The findings that infrastructure and business environment are the main obstacles to growth are consistent with the government’s reform objectives. The government’s decision to invest in infrastructure has the potential to address major cost factors for businesses and to unleash the growth potential from Benin’s favorable geography and human resources endowment. In particular, the announced public investment focus in power and transport is in line with the identified infrastructure needs (see, for example, Domínguez-Torres and Foster 2011).

While the government also announced a comprehensive reform plan to improve the business environment, less progress has been made in this area. Along with plans to scale up investment, the government presented a reform plan to improve the business environment, including reforms to reduce red tape, improve tax and customs administration, enhance the judicial system, and facilitate access to financing. However, while accelerating investment has been at the center of government activities over the past year, efforts to enhance the business environment have advanced at a slower pace. Successful reforms in facilitating the registration of new businesses led Benin’s Doing Business ranking to improve from 167th in 2014 to 158th in 2016. After long delays, the opening of a functioning credit bureau is now expected to move forward in 2016; this would facilitate bank access to credit information and, consequently, reduce lending risks. Similarly, progress has been limited in customs and tax administration reform as well as in facilitating running a business by reducing red tape.

2. The Macro-Fiscal Impact of Scaling-Up Public Investment

Ambitious programs for scaling-up public investment require a careful assessment of the benefits against the country’s ability to raise financing. Large increases in public investments can be beneficial if they help remove the growth bottlenecks identified in the previous section. Moreover, such increases may have high rates of return both because of the scarcity of capital and because of their complementarity with private investments. On the other hand, despite the possibility for borrowing on concessional terms, a program of investment scaling-up can also pose threats to fiscal sustainability. First, inefficient public spending could mean that only a small fraction of public investment is productive, hence motivating authorities to keep ramping up spending. Second, the government could face hurdles in implementing the required fiscal adjustment, either because of lack of political support for increasing tax rates or because of difficulties in broadening the tax base. Finally, unexpected large shocks can hit the economy and affect growth and/or revenues with negative consequences for the sustainability of public debt.

This chapter analyzes the macro-fiscal implications of the scaling-up, using a DSGE model with endogenous fiscal adjustments. The model contains a large set of fiscal instruments and allows analysis of the welfare implications of different fiscal stabilization packages. It also considers two assumptions on the financing of the scaling-up: (1) the government can finance its investments only through taxes and concessional borrowing (considered exogenous), and (2) the government can also borrow externally on nonconcessional terms to smooth its fiscal adjustment.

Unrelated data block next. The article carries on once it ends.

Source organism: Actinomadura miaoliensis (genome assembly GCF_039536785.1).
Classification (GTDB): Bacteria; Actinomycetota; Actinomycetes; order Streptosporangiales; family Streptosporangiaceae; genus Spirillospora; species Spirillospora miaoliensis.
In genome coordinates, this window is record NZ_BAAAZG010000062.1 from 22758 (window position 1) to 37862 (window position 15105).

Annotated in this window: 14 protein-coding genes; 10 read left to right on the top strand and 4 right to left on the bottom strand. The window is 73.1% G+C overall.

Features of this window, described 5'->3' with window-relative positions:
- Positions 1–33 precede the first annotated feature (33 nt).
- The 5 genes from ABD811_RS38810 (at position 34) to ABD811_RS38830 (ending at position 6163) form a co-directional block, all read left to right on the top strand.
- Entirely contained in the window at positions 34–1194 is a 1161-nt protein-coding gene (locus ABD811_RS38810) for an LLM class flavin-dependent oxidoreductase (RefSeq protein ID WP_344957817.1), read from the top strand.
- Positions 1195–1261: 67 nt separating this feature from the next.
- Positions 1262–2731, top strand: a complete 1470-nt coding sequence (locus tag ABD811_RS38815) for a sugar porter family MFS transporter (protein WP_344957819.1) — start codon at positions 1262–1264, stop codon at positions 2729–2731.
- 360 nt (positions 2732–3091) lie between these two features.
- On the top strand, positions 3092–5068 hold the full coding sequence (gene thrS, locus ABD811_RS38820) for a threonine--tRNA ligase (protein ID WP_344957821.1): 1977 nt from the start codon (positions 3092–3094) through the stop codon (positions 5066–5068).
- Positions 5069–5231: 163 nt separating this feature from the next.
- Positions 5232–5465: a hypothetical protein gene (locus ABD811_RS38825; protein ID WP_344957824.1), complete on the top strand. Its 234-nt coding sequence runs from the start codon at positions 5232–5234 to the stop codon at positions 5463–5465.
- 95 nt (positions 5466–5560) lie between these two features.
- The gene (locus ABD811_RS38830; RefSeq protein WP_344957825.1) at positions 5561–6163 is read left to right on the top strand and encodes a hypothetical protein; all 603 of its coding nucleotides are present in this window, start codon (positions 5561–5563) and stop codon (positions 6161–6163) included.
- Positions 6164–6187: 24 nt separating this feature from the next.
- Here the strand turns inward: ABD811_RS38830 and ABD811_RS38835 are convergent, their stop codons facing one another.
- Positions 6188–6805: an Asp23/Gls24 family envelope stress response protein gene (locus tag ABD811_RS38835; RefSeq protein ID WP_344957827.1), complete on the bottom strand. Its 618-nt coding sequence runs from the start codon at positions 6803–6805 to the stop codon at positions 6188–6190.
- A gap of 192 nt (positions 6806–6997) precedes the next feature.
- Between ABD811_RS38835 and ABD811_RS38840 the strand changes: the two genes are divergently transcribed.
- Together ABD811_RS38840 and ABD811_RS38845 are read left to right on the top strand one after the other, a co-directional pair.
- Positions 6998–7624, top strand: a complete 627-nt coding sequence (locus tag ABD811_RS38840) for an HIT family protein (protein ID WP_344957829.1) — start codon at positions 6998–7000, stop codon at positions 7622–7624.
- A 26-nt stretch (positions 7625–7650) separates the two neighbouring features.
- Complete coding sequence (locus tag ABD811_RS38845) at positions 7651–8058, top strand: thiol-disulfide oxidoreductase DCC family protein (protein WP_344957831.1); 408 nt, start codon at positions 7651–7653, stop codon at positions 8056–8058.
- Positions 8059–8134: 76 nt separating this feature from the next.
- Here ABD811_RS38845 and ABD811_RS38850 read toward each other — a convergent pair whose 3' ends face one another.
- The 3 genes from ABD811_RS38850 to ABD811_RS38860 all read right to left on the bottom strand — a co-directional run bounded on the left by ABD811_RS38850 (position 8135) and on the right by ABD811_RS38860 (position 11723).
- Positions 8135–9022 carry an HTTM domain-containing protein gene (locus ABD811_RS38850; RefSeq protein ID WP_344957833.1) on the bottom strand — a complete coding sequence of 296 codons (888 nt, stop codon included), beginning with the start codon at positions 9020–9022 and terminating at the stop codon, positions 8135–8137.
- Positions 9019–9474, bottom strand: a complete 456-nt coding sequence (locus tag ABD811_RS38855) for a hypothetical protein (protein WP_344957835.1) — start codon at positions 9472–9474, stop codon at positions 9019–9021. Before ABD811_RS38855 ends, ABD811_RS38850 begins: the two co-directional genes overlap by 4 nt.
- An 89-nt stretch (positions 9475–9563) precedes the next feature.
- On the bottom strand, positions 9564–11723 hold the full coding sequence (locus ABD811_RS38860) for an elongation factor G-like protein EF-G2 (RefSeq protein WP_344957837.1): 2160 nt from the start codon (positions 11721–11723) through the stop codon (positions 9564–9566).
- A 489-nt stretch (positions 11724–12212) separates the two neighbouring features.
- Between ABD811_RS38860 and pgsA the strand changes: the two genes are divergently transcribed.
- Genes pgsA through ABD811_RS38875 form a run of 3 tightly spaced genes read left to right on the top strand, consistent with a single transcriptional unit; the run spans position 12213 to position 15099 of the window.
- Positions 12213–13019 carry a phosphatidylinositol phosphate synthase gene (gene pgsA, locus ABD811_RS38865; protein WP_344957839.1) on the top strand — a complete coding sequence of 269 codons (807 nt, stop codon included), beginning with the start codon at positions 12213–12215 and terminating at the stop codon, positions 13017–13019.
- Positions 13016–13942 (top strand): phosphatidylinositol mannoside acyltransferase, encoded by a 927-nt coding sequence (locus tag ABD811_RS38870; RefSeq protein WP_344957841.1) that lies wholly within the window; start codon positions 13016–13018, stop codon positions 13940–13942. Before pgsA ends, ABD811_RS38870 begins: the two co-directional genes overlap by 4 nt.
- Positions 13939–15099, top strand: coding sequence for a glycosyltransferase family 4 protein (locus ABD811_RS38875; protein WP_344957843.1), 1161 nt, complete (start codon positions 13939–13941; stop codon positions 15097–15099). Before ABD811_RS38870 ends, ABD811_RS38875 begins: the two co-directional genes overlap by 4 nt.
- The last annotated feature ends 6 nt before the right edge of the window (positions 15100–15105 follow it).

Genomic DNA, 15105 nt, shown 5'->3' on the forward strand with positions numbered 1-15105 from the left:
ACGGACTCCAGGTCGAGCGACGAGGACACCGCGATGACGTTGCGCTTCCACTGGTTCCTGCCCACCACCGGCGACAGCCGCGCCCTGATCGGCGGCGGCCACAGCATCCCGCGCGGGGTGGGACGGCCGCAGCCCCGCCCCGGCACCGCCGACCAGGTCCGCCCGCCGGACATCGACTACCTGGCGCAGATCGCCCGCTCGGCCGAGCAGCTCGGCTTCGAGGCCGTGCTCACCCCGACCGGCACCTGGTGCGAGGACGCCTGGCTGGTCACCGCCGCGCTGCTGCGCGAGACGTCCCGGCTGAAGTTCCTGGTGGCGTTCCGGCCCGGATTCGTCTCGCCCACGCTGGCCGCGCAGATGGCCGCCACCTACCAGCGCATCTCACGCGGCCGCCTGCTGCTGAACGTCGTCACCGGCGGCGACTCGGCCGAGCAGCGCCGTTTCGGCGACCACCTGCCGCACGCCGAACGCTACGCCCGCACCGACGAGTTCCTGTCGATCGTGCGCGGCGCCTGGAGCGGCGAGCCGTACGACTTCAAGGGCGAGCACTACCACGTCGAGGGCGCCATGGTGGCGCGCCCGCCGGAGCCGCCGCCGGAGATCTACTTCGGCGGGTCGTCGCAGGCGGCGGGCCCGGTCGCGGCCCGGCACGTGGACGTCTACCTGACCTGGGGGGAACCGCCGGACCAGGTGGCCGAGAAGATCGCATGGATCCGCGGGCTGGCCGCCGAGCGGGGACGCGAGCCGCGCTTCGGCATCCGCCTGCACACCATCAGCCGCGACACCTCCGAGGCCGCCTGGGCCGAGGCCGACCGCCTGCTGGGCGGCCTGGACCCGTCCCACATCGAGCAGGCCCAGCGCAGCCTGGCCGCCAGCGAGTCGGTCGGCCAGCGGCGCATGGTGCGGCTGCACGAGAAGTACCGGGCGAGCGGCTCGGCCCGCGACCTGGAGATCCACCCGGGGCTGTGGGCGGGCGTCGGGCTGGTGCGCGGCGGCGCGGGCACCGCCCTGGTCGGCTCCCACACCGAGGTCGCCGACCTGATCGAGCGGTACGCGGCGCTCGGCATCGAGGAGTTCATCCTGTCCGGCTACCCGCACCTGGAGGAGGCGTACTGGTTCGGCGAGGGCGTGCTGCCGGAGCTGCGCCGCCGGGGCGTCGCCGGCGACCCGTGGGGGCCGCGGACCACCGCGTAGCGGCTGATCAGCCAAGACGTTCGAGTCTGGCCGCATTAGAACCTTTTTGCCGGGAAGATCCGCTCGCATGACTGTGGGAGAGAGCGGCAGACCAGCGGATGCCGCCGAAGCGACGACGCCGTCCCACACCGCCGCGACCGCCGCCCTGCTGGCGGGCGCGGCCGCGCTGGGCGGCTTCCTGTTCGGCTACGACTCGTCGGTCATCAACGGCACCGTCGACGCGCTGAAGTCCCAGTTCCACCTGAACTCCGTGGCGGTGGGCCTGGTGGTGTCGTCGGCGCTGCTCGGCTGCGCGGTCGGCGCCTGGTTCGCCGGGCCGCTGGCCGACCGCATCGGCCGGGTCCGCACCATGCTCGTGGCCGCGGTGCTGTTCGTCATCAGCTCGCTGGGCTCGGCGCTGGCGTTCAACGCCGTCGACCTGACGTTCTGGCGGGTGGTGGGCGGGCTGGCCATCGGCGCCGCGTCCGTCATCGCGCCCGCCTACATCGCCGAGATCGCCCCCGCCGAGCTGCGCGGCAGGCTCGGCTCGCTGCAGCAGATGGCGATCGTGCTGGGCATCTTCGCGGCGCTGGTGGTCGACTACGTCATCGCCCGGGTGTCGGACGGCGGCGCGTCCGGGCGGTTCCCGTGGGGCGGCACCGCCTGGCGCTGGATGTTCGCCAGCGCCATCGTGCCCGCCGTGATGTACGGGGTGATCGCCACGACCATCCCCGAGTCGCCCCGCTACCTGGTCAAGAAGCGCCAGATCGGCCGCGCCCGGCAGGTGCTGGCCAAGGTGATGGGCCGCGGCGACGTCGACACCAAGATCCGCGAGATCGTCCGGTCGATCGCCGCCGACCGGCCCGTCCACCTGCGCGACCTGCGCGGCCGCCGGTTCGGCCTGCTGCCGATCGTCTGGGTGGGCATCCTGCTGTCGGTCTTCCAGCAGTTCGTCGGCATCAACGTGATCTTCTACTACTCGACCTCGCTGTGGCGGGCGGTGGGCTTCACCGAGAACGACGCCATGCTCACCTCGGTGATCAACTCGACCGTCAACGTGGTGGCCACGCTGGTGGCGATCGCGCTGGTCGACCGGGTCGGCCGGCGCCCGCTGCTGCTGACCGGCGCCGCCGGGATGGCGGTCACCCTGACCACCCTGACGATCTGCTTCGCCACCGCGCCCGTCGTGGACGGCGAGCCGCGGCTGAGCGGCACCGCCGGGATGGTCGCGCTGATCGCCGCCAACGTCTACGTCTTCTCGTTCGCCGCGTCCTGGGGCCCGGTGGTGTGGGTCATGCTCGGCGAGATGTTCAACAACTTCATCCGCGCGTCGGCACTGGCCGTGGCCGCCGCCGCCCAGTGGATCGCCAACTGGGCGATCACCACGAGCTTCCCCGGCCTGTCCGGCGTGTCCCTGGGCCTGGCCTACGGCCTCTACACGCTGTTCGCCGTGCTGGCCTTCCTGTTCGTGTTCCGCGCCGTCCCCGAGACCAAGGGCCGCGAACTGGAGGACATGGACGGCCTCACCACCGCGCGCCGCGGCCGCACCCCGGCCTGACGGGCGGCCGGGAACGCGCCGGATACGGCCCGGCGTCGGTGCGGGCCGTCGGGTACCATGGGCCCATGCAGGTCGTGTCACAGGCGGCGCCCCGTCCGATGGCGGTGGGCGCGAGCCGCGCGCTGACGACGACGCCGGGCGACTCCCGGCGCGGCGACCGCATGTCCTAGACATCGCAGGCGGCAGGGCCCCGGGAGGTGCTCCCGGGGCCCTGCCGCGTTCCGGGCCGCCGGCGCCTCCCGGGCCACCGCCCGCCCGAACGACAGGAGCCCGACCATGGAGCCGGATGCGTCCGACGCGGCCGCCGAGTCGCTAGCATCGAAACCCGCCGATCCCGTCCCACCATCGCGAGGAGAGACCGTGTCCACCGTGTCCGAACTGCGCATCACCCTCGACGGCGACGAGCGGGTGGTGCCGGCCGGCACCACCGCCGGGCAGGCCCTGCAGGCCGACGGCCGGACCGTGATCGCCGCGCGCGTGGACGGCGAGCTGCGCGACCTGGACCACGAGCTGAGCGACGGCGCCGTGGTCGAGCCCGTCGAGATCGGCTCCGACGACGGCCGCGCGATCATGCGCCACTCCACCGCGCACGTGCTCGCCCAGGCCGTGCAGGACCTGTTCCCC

Because of investment financing constraints faced by low-income countries like Benin, this chapter also analyzes how fiscal space can be created by cutting inefficiencies. The model features two types of inefficiencies. On the spending side, it assumes a share of inefficient public spending. On the revenue side, it assumes that the process of tax collection is inefficient, so that actual revenue is a fraction of what is implied by tax rates and tax base.

The analytical framework is based on Ghilardi and Sola (2015) and features a medium-scale open-economy model as in Buffie and others (2012), but it includes a richer set of fiscal instruments.2 The stylized economy features three agents: households, firms, and government, including government inefficiencies. The main features of each agent are as follows3:

  • Households. There are two types of consumers: optimizers and hand-to-mouth consumers. Both consume a basket of domestically produced tradable goods, domestic nontradable goods, and foreign-produced tradable goods. The main difference between optimizers and hand-to-mouth consumers is that the former have access to financial markets so they can smooth consumption over time, while the latter do not have access and they consume all of their income within the period. The hand-to-mouth consumers’ behavior creates non-Ricardian effects observed in low-income countries like Benin. Moreover, optimizing households own the capital used in domestic firm production.

  • Production sector. The economy has two sectors, each producing two types of goods: traded and nontraded goods. In each sector, labor, private capital, and public productive capital are combined in a Cobb-Douglas-type production. Both private and public capital are produced using imported and domestic goods. The role of public capital in the production is the core feature of the model. An increase in public investment boosts growth because public and private capital are complementary.

  • Government. The government collects revenues through taxes on labor, capital, and consumption and levies user fees on existing infrastructure. It also receives windfall revenues. The revenues are spent on debt services and public investments. The government can issue three types of debt: domestic, external concessional, and external commercial.